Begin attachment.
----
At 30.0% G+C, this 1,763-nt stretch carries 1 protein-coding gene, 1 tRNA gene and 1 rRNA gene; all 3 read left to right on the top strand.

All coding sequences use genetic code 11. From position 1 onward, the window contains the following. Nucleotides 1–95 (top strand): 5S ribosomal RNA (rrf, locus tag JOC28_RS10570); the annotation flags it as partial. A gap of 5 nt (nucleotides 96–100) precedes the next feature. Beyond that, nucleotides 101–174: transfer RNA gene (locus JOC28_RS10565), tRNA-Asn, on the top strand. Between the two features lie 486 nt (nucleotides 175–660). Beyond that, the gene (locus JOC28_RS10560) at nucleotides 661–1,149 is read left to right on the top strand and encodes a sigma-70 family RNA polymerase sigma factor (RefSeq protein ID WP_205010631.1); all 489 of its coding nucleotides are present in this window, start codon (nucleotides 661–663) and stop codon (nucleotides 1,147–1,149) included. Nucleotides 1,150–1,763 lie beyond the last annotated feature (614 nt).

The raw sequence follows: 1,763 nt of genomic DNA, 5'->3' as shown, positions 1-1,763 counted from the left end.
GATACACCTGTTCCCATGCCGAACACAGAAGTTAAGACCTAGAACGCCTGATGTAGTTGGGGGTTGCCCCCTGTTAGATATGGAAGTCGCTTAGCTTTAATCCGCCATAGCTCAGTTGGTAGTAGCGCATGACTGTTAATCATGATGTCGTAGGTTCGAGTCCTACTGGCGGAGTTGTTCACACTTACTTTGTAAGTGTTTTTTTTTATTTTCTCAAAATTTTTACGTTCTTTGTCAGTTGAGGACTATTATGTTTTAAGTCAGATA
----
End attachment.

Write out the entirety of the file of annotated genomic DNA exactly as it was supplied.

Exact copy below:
At 30.0% G+C, this 1,763-nt stretch carries 1 protein-coding gene, 1 tRNA gene and 1 rRNA gene; all 3 read left to right on the top strand.

All coding sequences use genetic code 11. From position 1 onward, the window contains the following. Nucleotides 1–95 (top strand): 5S ribosomal RNA (rrf, locus tag JOC28_RS10570); the annotation flags it as partial. A gap of 5 nt (nucleotides 96–100) precedes the next feature. Beyond that, nucleotides 101–174: transfer RNA gene (locus JOC28_RS10565), tRNA-Asn, on the top strand. Between the two features lie 486 nt (nucleotides 175–660). Beyond that, the gene (locus JOC28_RS10560) at nucleotides 661–1,149 is read left to right on the top strand and encodes a sigma-70 family RNA polymerase sigma factor (RefSeq protein ID WP_205010631.1); all 489 of its coding nucleotides are present in this window, start codon (nucleotides 661–663) and stop codon (nucleotides 1,147–1,149) included. Nucleotides 1,150–1,763 lie beyond the last annotated feature (614 nt).

The raw sequence follows: 1,763 nt of genomic DNA, 5'->3' as shown, positions 1-1,763 counted from the left end.
GATACACCTGTTCCCATGCCGAACACAGAAGTTAAGACCTAGAACGCCTGATGTAGTTGGGGGTTGCCCCCTGTTAGATATGGAAGTCGCTTAGCTTTAATCCGCCATAGCTCAGTTGGTAGTAGCGCATGACTGTTAATCATGATGTCGTAGGTTCGAGTCCTACTGGCGGAGTTGTTCACACTTACTTTGTAAGTGTTTTTTTTTATTTTCTCAAAATTTTTACGTTCTTTGTCAGTTGAGGACTATTATGTTTTAAGTCAGATA